Here’s Rob and Rosemary’s recipe for Spicy Seafood Stew:

Heat 3/4 of a cup of olive oil, 4 finely chopped cloves of garlic, 2 chopped onions, 2 chopped chillies, 4 peeled tomatoes, diced octopus pieces, available fish heads. Simmer for 15 minutes, remove fish heads and discard. Add 1-2 cups of white wine, 1/4 cup of red wine vinegar, sufficient small potatoes in their jackets, and simmer for a further 10 minutes, add fish chunks, peas or beans and simmer for a further 6-7 minutes. Add cooked mussels, crayfish chunks, salt and pepper to taste and simmer for a minute or so until they are reheated. Serve in deep bowls with crusty bread and full bodied wine.

I found the book available for sale at Dymocks online for $59.95 and via a number of online bookshops when I googled the title. The publisher is not quoted in the book.

ISBN 0-646-43561-2

Beachcomber Cottage

Have you ever thought about taking a sabbatical? Running away somewhere quiet and peaceful to pursue life’s more simple pleasures? If you have then you’ll like this book. You’ll also like it if diving, dogs, wildlife watching, outdoor pursuits, the good life (i.e. chooks, veggies etc) and roughing it (or any one of the above) fall under the category of “your cup of tea”.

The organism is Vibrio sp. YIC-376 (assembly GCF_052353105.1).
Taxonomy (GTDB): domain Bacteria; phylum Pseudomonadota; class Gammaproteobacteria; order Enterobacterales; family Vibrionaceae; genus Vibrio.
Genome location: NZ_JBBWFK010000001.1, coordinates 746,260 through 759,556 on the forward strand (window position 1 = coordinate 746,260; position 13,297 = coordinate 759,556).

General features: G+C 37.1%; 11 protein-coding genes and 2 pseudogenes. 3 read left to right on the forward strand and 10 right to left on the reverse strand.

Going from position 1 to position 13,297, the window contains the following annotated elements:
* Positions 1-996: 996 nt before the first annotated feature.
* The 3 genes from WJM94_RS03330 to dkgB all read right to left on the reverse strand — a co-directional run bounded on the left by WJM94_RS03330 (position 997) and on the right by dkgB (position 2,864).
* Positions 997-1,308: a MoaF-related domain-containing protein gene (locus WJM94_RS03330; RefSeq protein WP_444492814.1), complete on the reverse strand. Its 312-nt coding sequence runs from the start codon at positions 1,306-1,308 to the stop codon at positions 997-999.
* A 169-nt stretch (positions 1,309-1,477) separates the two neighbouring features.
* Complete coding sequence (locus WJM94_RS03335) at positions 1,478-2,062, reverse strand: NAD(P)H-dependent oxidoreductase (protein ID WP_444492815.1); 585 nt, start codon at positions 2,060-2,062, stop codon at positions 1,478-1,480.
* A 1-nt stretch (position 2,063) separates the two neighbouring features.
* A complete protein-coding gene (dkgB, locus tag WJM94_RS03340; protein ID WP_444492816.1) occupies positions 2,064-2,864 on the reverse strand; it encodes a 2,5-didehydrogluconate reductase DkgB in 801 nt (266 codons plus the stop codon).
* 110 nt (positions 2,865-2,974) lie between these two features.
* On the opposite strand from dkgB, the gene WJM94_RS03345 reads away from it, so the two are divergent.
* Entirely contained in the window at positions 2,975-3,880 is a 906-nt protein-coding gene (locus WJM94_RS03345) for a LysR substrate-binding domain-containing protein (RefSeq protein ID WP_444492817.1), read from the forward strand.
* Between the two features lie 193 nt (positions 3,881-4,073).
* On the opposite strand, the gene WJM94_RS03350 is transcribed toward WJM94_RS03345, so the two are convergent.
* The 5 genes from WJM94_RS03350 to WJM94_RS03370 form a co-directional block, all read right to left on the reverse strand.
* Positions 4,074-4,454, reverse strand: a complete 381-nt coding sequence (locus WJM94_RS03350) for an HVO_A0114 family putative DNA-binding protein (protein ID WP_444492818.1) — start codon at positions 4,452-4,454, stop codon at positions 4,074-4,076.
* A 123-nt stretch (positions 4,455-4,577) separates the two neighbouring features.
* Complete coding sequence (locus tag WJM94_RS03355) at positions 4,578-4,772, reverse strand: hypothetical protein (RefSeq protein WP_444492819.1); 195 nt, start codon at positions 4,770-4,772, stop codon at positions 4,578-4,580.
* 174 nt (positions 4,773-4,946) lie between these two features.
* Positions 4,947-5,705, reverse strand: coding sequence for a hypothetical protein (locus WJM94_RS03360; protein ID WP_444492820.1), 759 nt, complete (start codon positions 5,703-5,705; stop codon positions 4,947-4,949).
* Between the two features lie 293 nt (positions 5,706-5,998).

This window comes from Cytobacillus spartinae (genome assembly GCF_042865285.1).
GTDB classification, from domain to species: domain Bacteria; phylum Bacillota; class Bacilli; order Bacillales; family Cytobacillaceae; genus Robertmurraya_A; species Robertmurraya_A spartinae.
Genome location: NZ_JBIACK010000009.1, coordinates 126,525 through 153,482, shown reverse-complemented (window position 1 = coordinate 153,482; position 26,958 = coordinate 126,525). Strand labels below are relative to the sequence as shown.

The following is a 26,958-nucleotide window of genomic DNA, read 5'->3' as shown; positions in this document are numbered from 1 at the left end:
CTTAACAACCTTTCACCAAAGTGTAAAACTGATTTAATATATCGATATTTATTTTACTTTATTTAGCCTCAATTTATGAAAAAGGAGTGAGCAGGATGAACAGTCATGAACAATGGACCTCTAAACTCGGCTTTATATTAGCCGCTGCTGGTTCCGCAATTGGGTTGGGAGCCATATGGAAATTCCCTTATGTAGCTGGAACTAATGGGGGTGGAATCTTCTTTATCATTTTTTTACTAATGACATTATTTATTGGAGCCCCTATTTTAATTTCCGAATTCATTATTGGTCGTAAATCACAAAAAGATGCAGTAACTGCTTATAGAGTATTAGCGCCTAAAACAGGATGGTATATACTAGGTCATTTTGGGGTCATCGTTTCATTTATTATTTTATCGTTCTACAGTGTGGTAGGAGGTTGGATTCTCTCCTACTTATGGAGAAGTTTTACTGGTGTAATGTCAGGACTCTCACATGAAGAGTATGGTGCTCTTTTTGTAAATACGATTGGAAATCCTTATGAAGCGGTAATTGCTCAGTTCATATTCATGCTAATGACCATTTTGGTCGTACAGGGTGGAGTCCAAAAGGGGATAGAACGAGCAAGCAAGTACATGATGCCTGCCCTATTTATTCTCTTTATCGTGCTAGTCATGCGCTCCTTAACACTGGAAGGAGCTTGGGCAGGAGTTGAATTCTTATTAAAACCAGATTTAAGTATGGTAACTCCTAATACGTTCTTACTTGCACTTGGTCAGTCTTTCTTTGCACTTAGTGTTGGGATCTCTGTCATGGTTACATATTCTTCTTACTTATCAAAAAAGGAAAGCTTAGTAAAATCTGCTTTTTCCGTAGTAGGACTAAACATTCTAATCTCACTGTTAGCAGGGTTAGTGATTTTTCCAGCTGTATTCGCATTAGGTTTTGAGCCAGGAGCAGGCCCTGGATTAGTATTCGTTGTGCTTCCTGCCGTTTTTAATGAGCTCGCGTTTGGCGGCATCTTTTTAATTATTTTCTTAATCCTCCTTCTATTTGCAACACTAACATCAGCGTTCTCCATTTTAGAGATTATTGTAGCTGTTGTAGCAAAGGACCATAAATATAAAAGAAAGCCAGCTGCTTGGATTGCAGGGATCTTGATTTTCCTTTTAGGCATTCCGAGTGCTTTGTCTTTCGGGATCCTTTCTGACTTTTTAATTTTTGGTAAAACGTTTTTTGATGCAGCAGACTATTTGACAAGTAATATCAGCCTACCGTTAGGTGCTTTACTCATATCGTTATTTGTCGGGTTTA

You might not like this book if you are staunchly anti-hunting as it touches on the topic of the West Highland stag cull. The author himself is quite relieved when he misses. But he indirectly raises the point that in order to critique such practices from afar, you really need to pay a visit and take the time to understand the way of life and what’s involved, a philosophy I wholeheartedly agree with.

The book is all about an ex-Marine turned explorer, marine biologist and writer and his recently rescued “donkey sized” dog Monty heading to the west coast of Scotland to try their hand at pursuing the simple life of a crofter. Crofters were tenant farmers who tended small plots of land, raising some livestock and a few crops. The crofter’s home was a simple affair made of local stone called a bothy and the way of life has now all but died out. Here’s a clip from youtube to give you a flavour…


The book is really a journal of Monty Hall’s experience living in a small community on the coastal West Highlands of Scotland. Whilst I’m not sure that a four wheel drive landrover defender and a large RIB (rigid inflatable boat) with a 125hp engine were the tools of trade of your typical crofter, the book is still a great read and I grew to like the author. Well actually I was really just a bit jealous! To sum it up its a bit like River Cottage meets Bear Grylls with some Jacques Cousteau thrown in for good measure. Western Isles of Scotland now added to my list!  Has anyone else read it or something similar?

Published by Random House you can get it here:


or probably also in the ABC shop as it was  filmed for a BBC series.